How to edit MIDI controller settings without closing session?

I can’t believe how difficult this is. I must’ve spent 8 hours at least just on this issue, and now my brain is a pile of mush.

The problem is really simple, and I have to believe it happens to people all the time.

I have several cheap MIDI controllers - pads, keys, knobs, etc. Pretty often, I find I need to change how the controllers are configured. The ONLY way to do this seems to be to completely close the session, fire up the controller’s editor software, make the change, then re-open the session. This is really stupid and time consuming. I should not have to close my entire session just to change Pad 1 from an Ab to an A natural.

After so many hours of Googling and playing with midiOX, from what I can tell, Cubase takes EXCLUSIVE control of ALL midi ports - active or not. Because of this, the controller editor software has nothing to connect to, and there is literally no way to stop this from happening. Please tell me I’m wrong. It would make my day.

Windows 10

I’m routinely opening Cubase first, then the NI Controller Editor and/or MIDI-OX. No problem at all as long as I open Cubase first.

So Cubase definitely doesn’t seem to be the problem.


p.s. Windows 10 covers a significant number of releases by now, so just saying Windows 10 doesn’t tell the whole story. I’m currently running Windows 10 Pro (20H2), but this was working fine for me on Win10 Pro (1909) and Cubase 10.5 as well.

I remember some years ago Win10 and older didn’t support multi-client midi, but it does for quite a while now. However not all midi software uses the newer improved Windows midi API, so they still grab exclusive control of midi ports. This is especially likely for older software and still possible for newer stuff (potentially including Chrome and/or Firefox browsers).

Every time I open Cubase first and THEN midi-ox, I get the “not enough memory” error and none of my ports are available.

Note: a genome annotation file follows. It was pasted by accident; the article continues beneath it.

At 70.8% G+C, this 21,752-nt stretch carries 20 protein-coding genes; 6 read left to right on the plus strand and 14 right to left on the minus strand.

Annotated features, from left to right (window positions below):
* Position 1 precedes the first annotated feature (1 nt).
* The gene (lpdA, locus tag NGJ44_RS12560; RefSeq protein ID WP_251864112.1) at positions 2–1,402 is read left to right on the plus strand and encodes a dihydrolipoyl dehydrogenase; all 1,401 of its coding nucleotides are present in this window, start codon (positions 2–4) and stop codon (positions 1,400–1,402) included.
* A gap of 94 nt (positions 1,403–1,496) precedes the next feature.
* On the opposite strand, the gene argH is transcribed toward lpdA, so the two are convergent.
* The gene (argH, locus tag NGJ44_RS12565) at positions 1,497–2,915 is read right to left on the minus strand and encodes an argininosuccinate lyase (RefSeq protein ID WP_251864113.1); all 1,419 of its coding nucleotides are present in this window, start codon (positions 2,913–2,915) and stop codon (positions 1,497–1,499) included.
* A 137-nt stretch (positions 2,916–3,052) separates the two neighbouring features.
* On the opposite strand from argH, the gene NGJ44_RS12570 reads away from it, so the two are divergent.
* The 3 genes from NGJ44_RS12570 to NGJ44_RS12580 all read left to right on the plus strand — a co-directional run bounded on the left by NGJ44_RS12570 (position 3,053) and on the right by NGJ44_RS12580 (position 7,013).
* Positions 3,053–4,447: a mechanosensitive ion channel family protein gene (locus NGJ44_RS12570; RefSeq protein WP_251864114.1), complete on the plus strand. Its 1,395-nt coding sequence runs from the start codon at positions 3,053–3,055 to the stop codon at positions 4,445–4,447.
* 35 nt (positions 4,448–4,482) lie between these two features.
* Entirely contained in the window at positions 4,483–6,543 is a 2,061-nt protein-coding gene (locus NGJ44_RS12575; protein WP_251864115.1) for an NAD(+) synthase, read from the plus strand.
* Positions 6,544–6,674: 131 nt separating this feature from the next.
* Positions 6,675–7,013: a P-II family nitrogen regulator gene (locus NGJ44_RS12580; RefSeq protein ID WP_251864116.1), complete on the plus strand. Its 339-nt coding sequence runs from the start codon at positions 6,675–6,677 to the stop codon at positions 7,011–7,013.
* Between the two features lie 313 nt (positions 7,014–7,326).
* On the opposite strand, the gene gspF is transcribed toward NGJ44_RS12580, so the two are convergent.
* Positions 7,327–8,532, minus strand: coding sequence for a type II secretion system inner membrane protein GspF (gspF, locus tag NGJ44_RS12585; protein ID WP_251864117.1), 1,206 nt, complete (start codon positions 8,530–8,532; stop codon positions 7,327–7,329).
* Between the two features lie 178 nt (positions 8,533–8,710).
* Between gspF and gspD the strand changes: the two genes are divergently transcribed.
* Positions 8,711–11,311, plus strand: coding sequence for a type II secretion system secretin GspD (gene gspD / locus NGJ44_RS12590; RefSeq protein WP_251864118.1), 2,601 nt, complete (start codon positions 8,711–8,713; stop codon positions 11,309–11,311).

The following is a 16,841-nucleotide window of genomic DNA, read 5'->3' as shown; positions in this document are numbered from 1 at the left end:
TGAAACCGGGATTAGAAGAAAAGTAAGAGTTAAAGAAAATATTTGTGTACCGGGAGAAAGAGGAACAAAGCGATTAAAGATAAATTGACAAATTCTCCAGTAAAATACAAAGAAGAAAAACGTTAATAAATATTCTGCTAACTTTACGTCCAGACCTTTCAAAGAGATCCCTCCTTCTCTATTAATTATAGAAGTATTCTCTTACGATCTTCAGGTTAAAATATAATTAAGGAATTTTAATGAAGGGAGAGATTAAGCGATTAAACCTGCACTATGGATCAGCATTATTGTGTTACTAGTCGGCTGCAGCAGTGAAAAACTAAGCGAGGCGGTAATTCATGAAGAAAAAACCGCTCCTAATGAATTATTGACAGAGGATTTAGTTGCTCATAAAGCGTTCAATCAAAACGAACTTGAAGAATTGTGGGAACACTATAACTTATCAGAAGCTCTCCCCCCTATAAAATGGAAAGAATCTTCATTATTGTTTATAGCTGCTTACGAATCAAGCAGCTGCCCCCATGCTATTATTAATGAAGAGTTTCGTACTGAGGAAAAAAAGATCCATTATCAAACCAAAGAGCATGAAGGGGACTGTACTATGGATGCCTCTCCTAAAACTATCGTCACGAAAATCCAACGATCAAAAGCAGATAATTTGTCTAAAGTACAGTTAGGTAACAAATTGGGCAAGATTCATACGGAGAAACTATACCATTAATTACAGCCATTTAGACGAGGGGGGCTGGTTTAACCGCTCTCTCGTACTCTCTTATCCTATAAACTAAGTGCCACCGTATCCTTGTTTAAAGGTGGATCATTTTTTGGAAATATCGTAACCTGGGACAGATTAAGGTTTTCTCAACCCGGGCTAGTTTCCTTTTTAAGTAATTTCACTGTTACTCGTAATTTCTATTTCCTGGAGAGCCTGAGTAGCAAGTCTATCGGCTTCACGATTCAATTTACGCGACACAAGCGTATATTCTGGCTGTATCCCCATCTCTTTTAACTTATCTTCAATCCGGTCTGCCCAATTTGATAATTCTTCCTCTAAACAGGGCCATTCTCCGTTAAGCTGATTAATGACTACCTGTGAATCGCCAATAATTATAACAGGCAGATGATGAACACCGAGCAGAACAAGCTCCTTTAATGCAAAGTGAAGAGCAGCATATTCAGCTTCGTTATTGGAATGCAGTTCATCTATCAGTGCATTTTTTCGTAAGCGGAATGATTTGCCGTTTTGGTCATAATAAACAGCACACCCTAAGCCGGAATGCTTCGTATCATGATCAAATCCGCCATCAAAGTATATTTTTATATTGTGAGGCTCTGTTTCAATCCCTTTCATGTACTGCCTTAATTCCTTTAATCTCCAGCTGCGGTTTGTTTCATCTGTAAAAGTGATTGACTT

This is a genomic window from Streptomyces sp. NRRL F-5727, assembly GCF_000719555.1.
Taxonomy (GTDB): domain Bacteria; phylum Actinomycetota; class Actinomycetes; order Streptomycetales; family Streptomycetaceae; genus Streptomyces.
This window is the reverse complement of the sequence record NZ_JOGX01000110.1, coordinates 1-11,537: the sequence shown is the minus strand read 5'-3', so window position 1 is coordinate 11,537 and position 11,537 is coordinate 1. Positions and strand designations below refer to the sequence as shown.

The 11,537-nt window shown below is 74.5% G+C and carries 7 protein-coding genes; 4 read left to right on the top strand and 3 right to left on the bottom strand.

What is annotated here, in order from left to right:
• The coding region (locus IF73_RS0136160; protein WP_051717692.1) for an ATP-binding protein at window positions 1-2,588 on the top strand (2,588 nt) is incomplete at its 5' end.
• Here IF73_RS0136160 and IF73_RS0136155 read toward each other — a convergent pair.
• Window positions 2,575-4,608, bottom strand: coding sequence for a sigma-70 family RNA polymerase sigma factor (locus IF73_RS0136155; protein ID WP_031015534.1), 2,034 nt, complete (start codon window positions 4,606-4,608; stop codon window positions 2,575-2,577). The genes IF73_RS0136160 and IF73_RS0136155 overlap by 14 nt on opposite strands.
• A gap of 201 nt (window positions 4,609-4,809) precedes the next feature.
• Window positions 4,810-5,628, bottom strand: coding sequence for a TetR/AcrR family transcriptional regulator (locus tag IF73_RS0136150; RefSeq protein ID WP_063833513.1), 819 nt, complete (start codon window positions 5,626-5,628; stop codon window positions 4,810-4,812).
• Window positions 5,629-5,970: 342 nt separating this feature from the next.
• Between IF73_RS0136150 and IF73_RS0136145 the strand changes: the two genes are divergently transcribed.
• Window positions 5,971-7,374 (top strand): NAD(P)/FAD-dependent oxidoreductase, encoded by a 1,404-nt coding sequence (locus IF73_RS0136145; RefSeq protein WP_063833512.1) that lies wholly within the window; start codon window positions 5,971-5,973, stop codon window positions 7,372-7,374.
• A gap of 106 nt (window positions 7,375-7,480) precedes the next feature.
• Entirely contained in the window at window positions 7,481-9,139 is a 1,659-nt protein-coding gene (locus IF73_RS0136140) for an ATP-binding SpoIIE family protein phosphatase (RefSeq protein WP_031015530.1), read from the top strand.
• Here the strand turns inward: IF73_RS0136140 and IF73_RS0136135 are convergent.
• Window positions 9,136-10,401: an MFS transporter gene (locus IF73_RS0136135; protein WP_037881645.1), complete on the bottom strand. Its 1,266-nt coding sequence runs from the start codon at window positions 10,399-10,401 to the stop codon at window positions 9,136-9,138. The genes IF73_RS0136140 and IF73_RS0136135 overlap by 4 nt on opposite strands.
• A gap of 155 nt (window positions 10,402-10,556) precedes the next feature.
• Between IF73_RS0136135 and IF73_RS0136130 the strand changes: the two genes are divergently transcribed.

W10 Build 19041.804

Screenshot 2021-03-11 183921

The more easily understandable and generally useful version name for Win 10 can be found in Windows > Settings > System > About where it says Version. OS build (the long number you showed) shows the exact smaller bug fix release in-between. While one can deduce the Version from the build, it’s an extra step for most people (including me) who don’t work at that level of detail on a daily basis. So you’ll end up getting more takers for your questions when you mention Version numbers.
image

However, I suspect that something else (not Cubase) is hogging that midi port. Just the other day another forum user discovered that the software for his audio interface was the culprit.

Version 2004

I’m quite certain it’s not the OS. At least, it’s not an issue with some OS update breaking the functionality. I’ve had this issue for at least 7 years through several versions of Cubase, Windows, and my several iterations of workstation hardware. In fact, I’ve never seen Cubase NOT take exclusive control of MIDI ports.

My little interface also doesn’t have that kind of functionality. Interesting idea, though.

Agreed - it’s not the Windows version that’s the problem.

Clearly our experiences differ:

Indeed.

It seems to be down to how the driver is built. I found this article interesting. Looks like I may be stuck dealing with single client drivers

http://midi.teragonaudio.com/tech/share.htm

Yeah - that article looks looks like the way it used to be before Windows 10.

And I think I’ve found that the new midi API arrived with Windows 10 in 2015 - as per the 2016 blog post by Microsoft’s own Pete Brown (very worthwhile following his Windows MIDI and Audio related posts, by the way) : MIDI Enhancements in Windows 10 - Windows Developer Blog

Relevant quote:

One great feature of the new API is that it is multi-client. As long as all apps with the port open are using the Windows 10 UWP MIDI API and not the older Win32 MME or DirectMusic APIs, they can share the same device. This is something the older APIs don’t handle without custom drivers and was a common request from our partners and customers.


I’m not sure, if it will make a difference to your situation, but I think some people have run some of their older midi controllers through LoopMidi to Cubase and/or MIDI-OX to make multi-client midi work.